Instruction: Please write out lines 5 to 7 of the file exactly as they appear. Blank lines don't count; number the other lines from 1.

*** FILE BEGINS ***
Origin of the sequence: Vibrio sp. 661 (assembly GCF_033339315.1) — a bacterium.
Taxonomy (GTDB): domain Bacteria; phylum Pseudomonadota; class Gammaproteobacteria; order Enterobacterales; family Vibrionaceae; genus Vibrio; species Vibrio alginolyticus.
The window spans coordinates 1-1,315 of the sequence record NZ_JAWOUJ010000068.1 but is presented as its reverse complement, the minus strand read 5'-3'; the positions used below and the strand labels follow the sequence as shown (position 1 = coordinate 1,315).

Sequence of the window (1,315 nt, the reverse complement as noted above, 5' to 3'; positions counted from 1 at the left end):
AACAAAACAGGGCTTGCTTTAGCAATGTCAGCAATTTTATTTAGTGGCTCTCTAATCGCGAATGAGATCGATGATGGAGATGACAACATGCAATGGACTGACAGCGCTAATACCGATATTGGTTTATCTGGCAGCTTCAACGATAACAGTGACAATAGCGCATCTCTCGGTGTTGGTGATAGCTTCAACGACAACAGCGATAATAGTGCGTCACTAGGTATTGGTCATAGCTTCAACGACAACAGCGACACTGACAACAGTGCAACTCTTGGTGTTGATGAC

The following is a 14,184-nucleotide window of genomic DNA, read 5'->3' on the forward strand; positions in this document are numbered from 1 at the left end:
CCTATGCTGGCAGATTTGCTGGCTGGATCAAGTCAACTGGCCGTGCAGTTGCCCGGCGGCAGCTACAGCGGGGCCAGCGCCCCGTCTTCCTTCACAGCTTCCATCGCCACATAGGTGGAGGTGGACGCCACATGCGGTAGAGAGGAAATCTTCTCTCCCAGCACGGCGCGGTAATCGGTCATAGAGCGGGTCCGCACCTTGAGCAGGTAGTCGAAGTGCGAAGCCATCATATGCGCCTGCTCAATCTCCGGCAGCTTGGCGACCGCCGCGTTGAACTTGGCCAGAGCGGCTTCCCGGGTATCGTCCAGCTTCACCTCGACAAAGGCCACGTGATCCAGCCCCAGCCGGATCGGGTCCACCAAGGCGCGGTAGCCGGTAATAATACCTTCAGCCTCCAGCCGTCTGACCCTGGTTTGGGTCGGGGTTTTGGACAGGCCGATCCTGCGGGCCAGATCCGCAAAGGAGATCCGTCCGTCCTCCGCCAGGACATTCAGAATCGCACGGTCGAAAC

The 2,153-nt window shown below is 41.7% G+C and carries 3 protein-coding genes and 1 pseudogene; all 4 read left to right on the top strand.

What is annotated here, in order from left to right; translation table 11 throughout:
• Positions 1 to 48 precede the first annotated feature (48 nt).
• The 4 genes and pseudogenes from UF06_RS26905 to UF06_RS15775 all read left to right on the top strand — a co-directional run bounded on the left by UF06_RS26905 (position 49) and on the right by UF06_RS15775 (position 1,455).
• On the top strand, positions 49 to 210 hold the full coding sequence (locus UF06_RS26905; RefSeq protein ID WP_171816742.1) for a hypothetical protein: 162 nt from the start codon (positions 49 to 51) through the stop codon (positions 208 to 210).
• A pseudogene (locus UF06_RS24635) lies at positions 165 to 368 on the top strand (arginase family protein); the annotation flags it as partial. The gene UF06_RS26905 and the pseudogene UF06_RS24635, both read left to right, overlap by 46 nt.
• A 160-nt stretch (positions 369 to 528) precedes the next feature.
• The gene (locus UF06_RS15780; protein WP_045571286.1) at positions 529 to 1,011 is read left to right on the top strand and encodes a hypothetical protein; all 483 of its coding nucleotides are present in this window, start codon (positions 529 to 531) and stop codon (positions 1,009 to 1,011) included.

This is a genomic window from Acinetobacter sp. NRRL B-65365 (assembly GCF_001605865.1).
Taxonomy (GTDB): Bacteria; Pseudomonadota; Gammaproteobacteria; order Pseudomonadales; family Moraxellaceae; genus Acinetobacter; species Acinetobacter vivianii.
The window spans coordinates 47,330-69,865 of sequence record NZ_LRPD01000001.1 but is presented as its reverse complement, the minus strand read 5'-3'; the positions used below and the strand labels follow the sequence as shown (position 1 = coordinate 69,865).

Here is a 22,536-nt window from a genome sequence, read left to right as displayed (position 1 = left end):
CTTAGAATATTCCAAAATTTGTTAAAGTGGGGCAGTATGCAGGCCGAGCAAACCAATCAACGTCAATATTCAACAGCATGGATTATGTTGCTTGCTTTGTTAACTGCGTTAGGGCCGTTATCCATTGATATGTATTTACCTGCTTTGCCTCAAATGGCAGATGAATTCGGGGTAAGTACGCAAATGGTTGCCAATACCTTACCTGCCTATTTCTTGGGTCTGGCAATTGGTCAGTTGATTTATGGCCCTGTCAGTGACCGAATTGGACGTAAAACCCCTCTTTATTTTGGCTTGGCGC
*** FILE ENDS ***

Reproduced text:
AACAAAACAGGGCTTGCTTTAGCAATGTCAGCAATTTTATTTAGTGGCTCTCTAATCGCGAATGAGATCGATGATGGAGATGACAACATGCAATGGACTGACAGCGCTAATACCGATATTGGTTTATCTGGCAGCTTCAACGATAACAGTGACAATAGCGCATCTCTCGGTGTTGGTGATAGCTTCAACGACAACAGCGATAATAGTGCGTCACTAGGTATTGGTCATAGCTTCAACGACAACAGCGACACTGACAACAGTGCAACTCTTGGTGTTGATGAC

The following is a 14,184-nucleotide window of genomic DNA, read 5'->3' on the forward strand; positions in this document are numbered from 1 at the left end:
CCTATGCTGGCAGATTTGCTGGCTGGATCAAGTCAACTGGCCGTGCAGTTGCCCGGCGGCAGCTACAGCGGGGCCAGCGCCCCGTCTTCCTTCACAGCTTCCATCGCCACATAGGTGGAGGTGGACGCCACATGCGGTAGAGAGGAAATCTTCTCTCCCAGCACGGCGCGGTAATCGGTCATAGAGCGGGTCCGCACCTTGAGCAGGTAGTCGAAGTGCGAAGCCATCATATGCGCCTGCTCAATCTCCGGCAGCTTGGCGACCGCCGCGTTGAACTTGGCCAGAGCGGCTTCCCGGGTATCGTCCAGCTTCACCTCGACAAAGGCCACGTGATCCAGCCCCAGCCGGATCGGGTCCACCAAGGCGCGGTAGCCGGTAATAATACCTTCAGCCTCCAGCCGTCTGACCCTGGTTTGGGTCGGGGTTTTGGACAGGCCGATCCTGCGGGCCAGATCCGCAAAGGAGATCCGTCCGTCCTCCGCCAGGACATTCAGAATCGCACGGTCGAAAC